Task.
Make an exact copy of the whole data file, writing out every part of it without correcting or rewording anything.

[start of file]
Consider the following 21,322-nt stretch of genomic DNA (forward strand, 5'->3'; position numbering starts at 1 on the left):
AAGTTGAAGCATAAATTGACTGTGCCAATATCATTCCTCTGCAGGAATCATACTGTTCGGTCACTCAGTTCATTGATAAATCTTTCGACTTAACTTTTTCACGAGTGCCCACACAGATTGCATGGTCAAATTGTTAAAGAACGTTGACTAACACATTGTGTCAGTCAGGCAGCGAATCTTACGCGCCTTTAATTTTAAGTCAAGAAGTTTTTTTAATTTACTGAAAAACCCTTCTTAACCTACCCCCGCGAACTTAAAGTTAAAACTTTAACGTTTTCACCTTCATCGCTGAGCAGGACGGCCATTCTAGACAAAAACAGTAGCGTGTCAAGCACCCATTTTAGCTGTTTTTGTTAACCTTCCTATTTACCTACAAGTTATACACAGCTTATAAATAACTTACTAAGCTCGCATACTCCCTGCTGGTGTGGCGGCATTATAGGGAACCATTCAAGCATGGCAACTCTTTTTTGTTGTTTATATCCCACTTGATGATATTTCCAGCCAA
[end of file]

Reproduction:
Consider the following 21,322-nt stretch of genomic DNA (forward strand, 5'->3'; position numbering starts at 1 on the left):
AAGTTGAAGCATAAATTGACTGTGCCAATATCATTCCTCTGCAGGAATCATACTGTTCGGTCACTCAGTTCATTGATAAATCTTTCGACTTAACTTTTTCACGAGTGCCCACACAGATTGCATGGTCAAATTGTTAAAGAACGTTGACTAACACATTGTGTCAGTCAGGCAGCGAATCTTACGCGCCTTTAATTTTAAGTCAAGAAGTTTTTTTAATTTACTGAAAAACCCTTCTTAACCTACCCCCGCGAACTTAAAGTTAAAACTTTAACGTTTTCACCTTCATCGCTGAGCAGGACGGCCATTCTAGACAAAAACAGTAGCGTGTCAAGCACCCATTTTAGCTGTTTTTGTTAACCTTCCTATTTACCTACAAGTTATACACAGCTTATAAATAACTTACTAAGCTCGCATACTCCCTGCTGGTGTGGCGGCATTATAGGGAACCATTCAAGCATGGCAACTCTTTTTTGTTGTTTATATCCCACTTGATGATATTTCCAGCCAA